I wrote here about Rand Paul’s unconstitutional plan to propose federal legislation that would enfranchise some felons. Now, Sen. Paul has addressed the constitutional issue posed by such legislation.
He argues, in essence, that states decide who votes in state elections, but the federal government has the final say on who can vote in federal elections. Roger Clegg makes short work of Paul’s contention:
The U.S. Constitution itself explicitly gives the authority to decide who votes in federal elections to the states (consistent, of course, with other constitutional guarantees, like the prohibition of poll taxes). And the recent Supreme Court decision that he cites to the contrary — last year’s decision invalidating part of an Arizona voting law – … rebuts Senator Paul’s position. See, in particular, the first two paragraphs of part III of Justice Scalia’s opinion.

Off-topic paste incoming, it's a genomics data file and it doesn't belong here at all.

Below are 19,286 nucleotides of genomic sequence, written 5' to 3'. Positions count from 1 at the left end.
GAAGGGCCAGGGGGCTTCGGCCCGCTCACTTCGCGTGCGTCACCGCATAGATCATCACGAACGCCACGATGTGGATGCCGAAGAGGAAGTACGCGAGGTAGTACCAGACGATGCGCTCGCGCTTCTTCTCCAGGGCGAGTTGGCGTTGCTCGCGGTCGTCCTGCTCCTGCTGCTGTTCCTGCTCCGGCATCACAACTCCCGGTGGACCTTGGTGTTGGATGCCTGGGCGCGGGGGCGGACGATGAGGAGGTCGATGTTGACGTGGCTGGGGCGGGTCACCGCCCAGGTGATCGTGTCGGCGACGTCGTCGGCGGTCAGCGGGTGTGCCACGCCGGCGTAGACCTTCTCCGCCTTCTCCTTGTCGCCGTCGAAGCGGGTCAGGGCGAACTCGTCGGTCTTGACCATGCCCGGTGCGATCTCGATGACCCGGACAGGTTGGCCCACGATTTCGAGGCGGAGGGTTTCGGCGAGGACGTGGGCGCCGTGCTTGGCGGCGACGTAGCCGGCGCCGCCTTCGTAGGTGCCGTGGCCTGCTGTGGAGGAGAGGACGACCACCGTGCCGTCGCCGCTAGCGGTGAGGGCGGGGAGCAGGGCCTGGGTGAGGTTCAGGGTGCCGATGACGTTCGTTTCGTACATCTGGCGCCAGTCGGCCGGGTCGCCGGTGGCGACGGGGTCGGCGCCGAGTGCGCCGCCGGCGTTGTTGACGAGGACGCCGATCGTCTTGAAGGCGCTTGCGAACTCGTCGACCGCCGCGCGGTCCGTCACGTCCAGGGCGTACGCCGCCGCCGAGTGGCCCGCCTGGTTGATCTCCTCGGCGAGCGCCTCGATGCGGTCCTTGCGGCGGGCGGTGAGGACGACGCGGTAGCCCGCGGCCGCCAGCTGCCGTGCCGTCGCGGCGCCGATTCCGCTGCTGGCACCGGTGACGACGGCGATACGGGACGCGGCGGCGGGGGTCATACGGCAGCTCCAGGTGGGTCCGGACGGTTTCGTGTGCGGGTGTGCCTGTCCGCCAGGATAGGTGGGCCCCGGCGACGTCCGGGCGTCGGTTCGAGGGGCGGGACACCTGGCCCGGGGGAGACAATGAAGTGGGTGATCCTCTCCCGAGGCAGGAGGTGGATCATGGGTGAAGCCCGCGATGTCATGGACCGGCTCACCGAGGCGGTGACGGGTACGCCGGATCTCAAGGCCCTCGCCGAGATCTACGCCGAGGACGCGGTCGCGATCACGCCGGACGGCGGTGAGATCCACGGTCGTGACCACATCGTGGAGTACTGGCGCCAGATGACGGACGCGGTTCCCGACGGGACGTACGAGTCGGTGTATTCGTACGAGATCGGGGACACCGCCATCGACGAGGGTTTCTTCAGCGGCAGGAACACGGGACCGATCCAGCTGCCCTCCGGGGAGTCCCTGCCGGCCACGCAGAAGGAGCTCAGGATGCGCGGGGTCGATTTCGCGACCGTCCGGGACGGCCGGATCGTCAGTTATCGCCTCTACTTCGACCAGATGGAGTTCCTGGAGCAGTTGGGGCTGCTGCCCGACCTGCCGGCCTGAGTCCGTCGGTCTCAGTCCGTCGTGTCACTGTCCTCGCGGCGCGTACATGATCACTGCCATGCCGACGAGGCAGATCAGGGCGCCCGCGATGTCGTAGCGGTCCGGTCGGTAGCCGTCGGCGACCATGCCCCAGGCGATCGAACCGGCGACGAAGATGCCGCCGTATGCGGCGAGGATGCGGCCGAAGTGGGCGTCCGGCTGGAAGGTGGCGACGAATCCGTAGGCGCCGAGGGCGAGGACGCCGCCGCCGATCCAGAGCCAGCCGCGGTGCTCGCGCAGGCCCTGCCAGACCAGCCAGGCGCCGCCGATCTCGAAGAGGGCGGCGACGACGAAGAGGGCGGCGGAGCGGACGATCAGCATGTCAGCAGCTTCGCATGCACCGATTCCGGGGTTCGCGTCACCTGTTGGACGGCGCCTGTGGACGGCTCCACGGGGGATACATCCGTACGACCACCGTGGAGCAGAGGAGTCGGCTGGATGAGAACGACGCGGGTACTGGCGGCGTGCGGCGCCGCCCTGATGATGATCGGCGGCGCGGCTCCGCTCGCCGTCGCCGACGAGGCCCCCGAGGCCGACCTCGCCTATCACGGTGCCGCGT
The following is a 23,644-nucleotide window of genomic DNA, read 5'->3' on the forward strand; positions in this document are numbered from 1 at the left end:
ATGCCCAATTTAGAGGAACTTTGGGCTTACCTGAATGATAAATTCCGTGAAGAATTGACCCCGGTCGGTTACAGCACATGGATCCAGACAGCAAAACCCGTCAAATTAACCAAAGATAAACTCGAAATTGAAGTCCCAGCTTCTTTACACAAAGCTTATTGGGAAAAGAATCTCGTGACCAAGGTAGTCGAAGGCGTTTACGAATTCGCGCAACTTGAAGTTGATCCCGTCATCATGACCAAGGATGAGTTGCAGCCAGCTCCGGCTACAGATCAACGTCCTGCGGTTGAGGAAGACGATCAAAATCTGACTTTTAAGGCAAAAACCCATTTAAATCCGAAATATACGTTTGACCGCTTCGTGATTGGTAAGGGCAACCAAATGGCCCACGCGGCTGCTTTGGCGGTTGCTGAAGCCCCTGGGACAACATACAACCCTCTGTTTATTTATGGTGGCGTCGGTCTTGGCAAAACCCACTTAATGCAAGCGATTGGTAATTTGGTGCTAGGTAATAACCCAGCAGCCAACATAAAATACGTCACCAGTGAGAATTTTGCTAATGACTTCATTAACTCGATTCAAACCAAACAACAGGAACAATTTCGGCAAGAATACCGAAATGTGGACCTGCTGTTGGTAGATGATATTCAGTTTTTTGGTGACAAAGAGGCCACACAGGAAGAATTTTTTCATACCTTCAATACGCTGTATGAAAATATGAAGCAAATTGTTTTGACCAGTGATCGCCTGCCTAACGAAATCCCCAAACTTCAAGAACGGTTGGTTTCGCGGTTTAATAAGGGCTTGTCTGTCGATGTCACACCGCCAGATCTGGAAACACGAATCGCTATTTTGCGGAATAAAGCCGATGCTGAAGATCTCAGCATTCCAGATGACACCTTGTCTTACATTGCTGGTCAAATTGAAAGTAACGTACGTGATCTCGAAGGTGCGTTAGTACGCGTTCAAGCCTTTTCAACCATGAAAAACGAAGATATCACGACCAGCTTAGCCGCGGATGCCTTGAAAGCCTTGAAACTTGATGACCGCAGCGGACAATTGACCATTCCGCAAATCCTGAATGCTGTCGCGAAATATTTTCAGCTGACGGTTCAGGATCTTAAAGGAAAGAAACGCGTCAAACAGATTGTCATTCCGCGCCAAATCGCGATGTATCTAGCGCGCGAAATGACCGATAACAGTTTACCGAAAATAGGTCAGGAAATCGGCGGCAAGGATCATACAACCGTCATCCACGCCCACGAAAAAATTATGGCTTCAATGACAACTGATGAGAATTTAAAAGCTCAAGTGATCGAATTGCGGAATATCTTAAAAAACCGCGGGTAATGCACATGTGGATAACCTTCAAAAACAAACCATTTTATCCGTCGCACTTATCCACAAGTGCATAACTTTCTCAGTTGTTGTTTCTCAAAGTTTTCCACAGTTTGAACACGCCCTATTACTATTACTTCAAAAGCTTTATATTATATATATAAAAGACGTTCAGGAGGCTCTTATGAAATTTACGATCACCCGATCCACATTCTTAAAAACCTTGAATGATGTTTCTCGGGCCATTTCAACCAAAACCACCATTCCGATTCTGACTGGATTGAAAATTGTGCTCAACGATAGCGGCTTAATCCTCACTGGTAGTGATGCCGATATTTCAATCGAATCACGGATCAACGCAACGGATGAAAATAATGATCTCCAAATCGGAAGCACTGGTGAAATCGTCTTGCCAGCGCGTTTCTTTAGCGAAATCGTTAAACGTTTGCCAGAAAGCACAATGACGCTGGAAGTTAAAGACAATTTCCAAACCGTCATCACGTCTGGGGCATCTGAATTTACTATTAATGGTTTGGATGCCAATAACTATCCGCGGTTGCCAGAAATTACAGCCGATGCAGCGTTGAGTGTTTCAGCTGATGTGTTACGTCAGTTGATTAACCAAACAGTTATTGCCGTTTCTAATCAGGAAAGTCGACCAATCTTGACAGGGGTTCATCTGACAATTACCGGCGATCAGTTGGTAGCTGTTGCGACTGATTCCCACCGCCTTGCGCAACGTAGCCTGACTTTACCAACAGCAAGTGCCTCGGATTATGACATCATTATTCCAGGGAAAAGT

Clegg goes on to point out that Paul’s position on the constitutionality of federal legislation to decide who votes in federal elections is so off-base that even Attorney General Holder, who is desperate to swell the voter lists with felons, does not embrace it. When he called for felon enfranchisement, Holder limited his plea to the states and did not call for federal legislation.
Thus, Clegg’s concluding question is a fair one: “does Senator Paul take the Constitution less seriously than Eric Holder?”